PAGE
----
Part of Istanbul, founded in the 7th Century B.C., surrounded by the Golden Horn in the north, Istanbul Strait in the east and Sea Marmara in the south is referred to as the “Historic Peninsula” today. The city has always been very important for the civilizations, which reigned in the city throughout its history, due to its strategic position, which connects Europe and Asia. The city was the capital city of great empires, such as Rome, East Rome and the Ottoman. Bringing different religions, cultures, communities and works, which are their products, in an unprecedented geographical region, Istanbul was included in UNESCO World Heritage List as 4 regions in 1985. These are the Sultanahmet Urban Archaeological Site Area, which encompasses the Hippodrome, Hagia Sophia, Hagia Eirene, Small Hagia Sophia Mosque and Topkapi Palace; Suleymaniye Protection Area, which encompasses Suleymaniye Mosque and its surroundings and Zeyrek Protection Area, which encompasses Zeyrek Mosque and its surroundings, Istanbul Land City Walls Protection Area.
Historical areas of Istanbul, which was the capital city of three large empires, was included in UNESCO World Heritage List in 1985. Istanbul, which has more than 2.500 years of history, Istanbul is situated on a peninsula, surrounded on three sides by Sea Marmara, the Bosphorus and the Golden Horn. Istanbul was the capital city of 3 world empires: Roman, Byzantine and Ottoman Empires. More than 120 emperors and sultans reigned here for over 1600 years. Istanbul is the only city in the world with this feature in the world. The only city, founded on two continents in the world, historical areas of Istanbul consist of four main regions: Archaeological Park (Sultanahmet and its vicinity), Suleymaniye Mosque, Zeyrek Mosque Regions Under Protection in the surroundings and Istanbul Land City Walls.
İstanbul, is a holy city, where mosques, churches and synagogues can exist side by side and almost announce their brotherhood. Istanbul is also known for its palaces, which are unique examples of different architectural styles mansions and monumental buildings, which have survived to the present day from the Ottoman times. Dolmabahce Palace, Tophane Mosque, Galata Tower from Genoans, Sultanahmet Mosque, Hagia Sophia and unique mosaics of Hagia Sophia, Topkapi Palace, which was the state government center of the Ottoman Empire, Suleymaniye mosque, masterpiece of Architect Sinan, rising on a ridge by the Golden Horn historic Covered Bazaar, Basilica Cistern, City Walls, Wooden Houses and melodies, gliding in the domes of Hagia Eirene make Istanbul a capital of history and culture. Construction of Hagia Sophia Museum, which is one of historic places of Istanbul, was completed in 537 B.C. The building, which was built as a cathedral, became an important religious center for Christianity for 1.000 years. It was converted to a mosque when Istanbul was conquered by the Ottomans. It is known that 10.000 workers worked at the construction of the building, used as a museum today, and a fortune was spent. Suleymaniye Mosque is a mosque, constructed by Architect Sinan on behalf of Suleyman I in Istanbul between 1551-1557. Considered as journeyman period work of Architect Sinan, Suleymaniye Mosque was constructed as a part of Suleymaniye Social Complex, consisting of madrasas, library, hospital, primary school, baths, alms house, burial area and shops.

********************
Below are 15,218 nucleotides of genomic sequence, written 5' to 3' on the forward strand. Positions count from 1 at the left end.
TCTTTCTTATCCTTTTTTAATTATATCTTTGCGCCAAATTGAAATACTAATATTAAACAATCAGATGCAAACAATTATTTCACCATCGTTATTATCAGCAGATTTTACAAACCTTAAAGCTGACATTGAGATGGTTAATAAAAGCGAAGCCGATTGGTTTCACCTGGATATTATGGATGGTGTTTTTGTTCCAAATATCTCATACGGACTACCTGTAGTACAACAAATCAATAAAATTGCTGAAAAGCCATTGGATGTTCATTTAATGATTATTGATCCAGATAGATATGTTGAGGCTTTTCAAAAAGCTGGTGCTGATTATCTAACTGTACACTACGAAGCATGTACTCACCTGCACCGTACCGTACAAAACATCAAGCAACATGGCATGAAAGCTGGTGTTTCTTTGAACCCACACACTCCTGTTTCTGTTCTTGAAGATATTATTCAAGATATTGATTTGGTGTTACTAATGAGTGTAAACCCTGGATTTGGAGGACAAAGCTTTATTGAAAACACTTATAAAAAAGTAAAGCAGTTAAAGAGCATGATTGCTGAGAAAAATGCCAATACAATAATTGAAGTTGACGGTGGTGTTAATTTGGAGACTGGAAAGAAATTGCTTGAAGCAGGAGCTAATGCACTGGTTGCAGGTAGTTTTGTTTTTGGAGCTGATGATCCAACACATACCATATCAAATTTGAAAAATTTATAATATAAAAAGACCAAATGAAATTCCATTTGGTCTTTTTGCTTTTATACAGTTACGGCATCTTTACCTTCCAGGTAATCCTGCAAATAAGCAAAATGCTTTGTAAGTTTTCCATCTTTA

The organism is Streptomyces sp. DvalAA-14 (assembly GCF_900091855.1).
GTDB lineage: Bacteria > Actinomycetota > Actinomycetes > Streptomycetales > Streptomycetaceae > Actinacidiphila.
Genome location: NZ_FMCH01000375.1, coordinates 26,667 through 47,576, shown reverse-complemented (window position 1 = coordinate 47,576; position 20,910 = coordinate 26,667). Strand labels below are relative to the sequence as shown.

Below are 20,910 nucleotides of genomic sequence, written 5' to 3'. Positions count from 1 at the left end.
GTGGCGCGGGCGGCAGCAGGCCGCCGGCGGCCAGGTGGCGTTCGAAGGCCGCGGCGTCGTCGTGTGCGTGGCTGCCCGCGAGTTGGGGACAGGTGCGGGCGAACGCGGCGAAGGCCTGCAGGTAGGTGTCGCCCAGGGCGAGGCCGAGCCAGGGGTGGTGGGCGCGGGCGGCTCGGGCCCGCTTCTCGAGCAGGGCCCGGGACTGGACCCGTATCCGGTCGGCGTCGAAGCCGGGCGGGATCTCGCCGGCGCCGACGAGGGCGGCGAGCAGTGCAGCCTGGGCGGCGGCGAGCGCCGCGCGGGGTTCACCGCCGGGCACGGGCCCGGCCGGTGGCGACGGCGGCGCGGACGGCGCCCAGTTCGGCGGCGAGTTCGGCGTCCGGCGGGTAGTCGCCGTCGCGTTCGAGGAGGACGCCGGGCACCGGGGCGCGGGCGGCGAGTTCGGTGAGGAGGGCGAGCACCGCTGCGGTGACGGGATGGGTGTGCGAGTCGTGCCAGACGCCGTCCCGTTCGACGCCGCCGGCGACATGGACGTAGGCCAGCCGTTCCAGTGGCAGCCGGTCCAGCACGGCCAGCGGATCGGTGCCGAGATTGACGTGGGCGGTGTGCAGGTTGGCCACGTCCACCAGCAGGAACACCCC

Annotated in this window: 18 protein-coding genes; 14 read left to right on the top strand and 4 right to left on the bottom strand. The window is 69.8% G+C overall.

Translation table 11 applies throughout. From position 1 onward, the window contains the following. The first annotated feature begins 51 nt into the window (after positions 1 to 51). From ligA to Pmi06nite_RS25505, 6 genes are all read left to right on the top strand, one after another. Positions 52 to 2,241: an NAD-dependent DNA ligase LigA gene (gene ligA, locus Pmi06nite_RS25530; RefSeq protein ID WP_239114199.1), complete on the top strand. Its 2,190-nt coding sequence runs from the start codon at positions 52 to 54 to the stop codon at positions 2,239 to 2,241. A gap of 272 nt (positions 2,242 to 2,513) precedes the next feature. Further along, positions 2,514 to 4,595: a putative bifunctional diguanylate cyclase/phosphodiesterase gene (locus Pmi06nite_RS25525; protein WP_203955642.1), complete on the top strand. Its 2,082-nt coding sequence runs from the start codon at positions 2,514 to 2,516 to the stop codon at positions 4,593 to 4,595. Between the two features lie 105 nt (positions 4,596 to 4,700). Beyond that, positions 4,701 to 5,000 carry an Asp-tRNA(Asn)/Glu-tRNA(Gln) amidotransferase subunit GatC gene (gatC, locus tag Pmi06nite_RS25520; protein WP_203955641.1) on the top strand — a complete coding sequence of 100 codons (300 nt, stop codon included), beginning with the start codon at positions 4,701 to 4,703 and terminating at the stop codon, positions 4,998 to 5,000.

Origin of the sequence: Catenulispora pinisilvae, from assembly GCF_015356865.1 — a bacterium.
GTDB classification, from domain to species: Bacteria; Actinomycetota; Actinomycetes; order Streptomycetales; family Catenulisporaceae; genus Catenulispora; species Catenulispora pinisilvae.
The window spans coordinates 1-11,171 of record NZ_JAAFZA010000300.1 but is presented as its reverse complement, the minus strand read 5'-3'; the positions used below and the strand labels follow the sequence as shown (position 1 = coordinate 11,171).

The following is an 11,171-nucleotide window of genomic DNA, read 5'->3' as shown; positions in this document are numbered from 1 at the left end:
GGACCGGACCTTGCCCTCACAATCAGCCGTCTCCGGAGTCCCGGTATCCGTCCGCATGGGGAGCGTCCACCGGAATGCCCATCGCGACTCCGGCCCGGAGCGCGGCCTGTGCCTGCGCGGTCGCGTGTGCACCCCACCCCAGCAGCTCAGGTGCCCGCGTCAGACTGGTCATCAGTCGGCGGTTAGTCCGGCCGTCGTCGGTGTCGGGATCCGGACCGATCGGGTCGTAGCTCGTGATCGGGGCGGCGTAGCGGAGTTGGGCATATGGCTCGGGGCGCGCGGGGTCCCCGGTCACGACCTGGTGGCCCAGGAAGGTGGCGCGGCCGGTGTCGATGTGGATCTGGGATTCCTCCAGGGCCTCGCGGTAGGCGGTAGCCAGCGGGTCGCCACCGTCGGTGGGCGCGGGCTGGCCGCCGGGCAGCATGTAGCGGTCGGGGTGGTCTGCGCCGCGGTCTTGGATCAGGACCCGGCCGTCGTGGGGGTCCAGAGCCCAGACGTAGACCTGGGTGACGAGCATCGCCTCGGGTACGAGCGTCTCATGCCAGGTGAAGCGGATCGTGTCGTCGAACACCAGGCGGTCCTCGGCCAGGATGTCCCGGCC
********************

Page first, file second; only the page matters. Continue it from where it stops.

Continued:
Suleymaniye Social Complex, Architect Sinan calls his “journeyman period work,” is the second largest social complex and the largest dedication of the Ottoman Empire. An important element of the silhouette of the city, the building comprises the summit of Ottoman aesthetics in terms of both architectural design and technical success, as well as its stone working, glazed tile, stained glass and art of calligraphy. Sehzade (Prince) Mehmet Social Complex, called humbly by Architect Sinan as his “apprenticeship work,” is also located in this area. Sehzade Mosque has set forth an architectural system, which was utilized again in Sultanahmet, Yeni Camii and Fatih Mosques, which were built after this mosque. Built by Sedefkar Mehmet Aga, one of the students of Architect Sinan, in the 17th Century, Sehzade Mosque is the only building of the Ottoman architecture with six minarets. Built in the 6th century and stands out with its unusual design at extraordinary dimensions, Hagia Sophia survived to the present day as a masterpiece of architecture. Depictions in Hagia Sophia, made in the mosaic technique, have major importance world picture art as the most important examples of Byzantine picture art.
Hagia Sophia, to which such units as minarets, madrasa, alms house, library, public fountain, primary school and Timing Room (Muvakkithane) were added, survived to the present day with repairs. The building, which was the symbol of the power and existence of the state, has been used as a museum since 1935. Istanbul Land Walls encompass the walls, which restrict the peninsula, where the city was founded, on the land side and start from Sea Marmara and extend to the Golden Horn in the North, and their close vicinity. City wall structure consists of three main parts as the city wall structure, land city walls inner protection area and land city walls outer protection area. Consisting of land and sea walls, city walls of Istanbul are among the longest and best preserved city walls in the world. Land city walls, which are the ones, survived to the present day with the lowest amount of damage, are the most important memories of the Antiquity and the Middle Ages.